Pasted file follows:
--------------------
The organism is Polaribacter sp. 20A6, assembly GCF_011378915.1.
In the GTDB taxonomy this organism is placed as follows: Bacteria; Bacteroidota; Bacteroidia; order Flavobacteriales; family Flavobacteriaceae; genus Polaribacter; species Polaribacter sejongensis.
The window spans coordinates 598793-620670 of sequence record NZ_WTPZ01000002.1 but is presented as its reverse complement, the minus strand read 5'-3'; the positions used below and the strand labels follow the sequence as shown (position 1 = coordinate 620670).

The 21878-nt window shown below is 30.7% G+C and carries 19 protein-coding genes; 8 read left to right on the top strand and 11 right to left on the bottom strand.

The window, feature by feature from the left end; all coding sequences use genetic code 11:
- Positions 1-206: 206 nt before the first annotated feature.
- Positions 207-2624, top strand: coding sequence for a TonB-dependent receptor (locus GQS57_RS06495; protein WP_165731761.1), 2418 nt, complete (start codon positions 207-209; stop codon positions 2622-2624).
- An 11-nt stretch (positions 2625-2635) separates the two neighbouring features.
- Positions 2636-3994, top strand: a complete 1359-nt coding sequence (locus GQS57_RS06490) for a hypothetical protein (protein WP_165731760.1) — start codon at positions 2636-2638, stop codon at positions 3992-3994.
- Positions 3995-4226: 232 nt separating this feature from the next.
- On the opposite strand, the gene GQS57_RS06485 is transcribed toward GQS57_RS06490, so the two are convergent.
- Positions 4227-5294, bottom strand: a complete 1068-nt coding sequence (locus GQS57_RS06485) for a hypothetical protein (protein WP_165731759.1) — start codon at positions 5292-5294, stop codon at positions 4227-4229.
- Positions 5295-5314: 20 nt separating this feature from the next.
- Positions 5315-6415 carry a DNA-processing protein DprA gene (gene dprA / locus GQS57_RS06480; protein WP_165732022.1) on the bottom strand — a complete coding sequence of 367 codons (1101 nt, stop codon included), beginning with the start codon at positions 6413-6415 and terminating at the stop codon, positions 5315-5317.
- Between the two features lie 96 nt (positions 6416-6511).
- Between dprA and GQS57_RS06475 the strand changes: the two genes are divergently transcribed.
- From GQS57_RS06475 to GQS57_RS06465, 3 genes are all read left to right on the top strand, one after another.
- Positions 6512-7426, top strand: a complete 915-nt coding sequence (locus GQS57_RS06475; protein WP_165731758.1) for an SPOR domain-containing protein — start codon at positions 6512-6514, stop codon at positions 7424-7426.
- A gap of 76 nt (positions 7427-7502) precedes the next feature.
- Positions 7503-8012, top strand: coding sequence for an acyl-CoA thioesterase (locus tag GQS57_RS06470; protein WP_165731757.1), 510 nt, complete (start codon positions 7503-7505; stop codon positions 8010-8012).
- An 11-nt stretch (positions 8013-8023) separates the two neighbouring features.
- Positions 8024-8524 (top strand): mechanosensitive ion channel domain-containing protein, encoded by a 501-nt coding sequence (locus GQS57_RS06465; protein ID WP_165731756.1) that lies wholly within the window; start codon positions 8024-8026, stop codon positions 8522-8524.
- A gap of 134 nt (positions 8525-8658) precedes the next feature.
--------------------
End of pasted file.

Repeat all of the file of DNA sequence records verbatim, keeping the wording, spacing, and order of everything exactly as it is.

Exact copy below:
The organism is Polaribacter sp. 20A6, assembly GCF_011378915.1.
In the GTDB taxonomy this organism is placed as follows: Bacteria; Bacteroidota; Bacteroidia; order Flavobacteriales; family Flavobacteriaceae; genus Polaribacter; species Polaribacter sejongensis.
The window spans coordinates 598793-620670 of sequence record NZ_WTPZ01000002.1 but is presented as its reverse complement, the minus strand read 5'-3'; the positions used below and the strand labels follow the sequence as shown (position 1 = coordinate 620670).

The 21878-nt window shown below is 30.7% G+C and carries 19 protein-coding genes; 8 read left to right on the top strand and 11 right to left on the bottom strand.

The window, feature by feature from the left end; all coding sequences use genetic code 11:
- Positions 1-206: 206 nt before the first annotated feature.
- Positions 207-2624, top strand: coding sequence for a TonB-dependent receptor (locus GQS57_RS06495; protein WP_165731761.1), 2418 nt, complete (start codon positions 207-209; stop codon positions 2622-2624).
- An 11-nt stretch (positions 2625-2635) separates the two neighbouring features.
- Positions 2636-3994, top strand: a complete 1359-nt coding sequence (locus GQS57_RS06490) for a hypothetical protein (protein WP_165731760.1) — start codon at positions 2636-2638, stop codon at positions 3992-3994.
- Positions 3995-4226: 232 nt separating this feature from the next.
- On the opposite strand, the gene GQS57_RS06485 is transcribed toward GQS57_RS06490, so the two are convergent.
- Positions 4227-5294, bottom strand: a complete 1068-nt coding sequence (locus GQS57_RS06485) for a hypothetical protein (protein WP_165731759.1) — start codon at positions 5292-5294, stop codon at positions 4227-4229.
- Positions 5295-5314: 20 nt separating this feature from the next.
- Positions 5315-6415 carry a DNA-processing protein DprA gene (gene dprA / locus GQS57_RS06480; protein WP_165732022.1) on the bottom strand — a complete coding sequence of 367 codons (1101 nt, stop codon included), beginning with the start codon at positions 6413-6415 and terminating at the stop codon, positions 5315-5317.
- Between the two features lie 96 nt (positions 6416-6511).
- Between dprA and GQS57_RS06475 the strand changes: the two genes are divergently transcribed.
- From GQS57_RS06475 to GQS57_RS06465, 3 genes are all read left to right on the top strand, one after another.
- Positions 6512-7426, top strand: a complete 915-nt coding sequence (locus GQS57_RS06475; protein WP_165731758.1) for an SPOR domain-containing protein — start codon at positions 6512-6514, stop codon at positions 7424-7426.
- A gap of 76 nt (positions 7427-7502) precedes the next feature.
- Positions 7503-8012, top strand: coding sequence for an acyl-CoA thioesterase (locus tag GQS57_RS06470; protein WP_165731757.1), 510 nt, complete (start codon positions 7503-7505; stop codon positions 8010-8012).
- An 11-nt stretch (positions 8013-8023) separates the two neighbouring features.
- Positions 8024-8524 (top strand): mechanosensitive ion channel domain-containing protein, encoded by a 501-nt coding sequence (locus GQS57_RS06465; protein ID WP_165731756.1) that lies wholly within the window; start codon positions 8024-8026, stop codon positions 8522-8524.
- A gap of 134 nt (positions 8525-8658) precedes the next feature.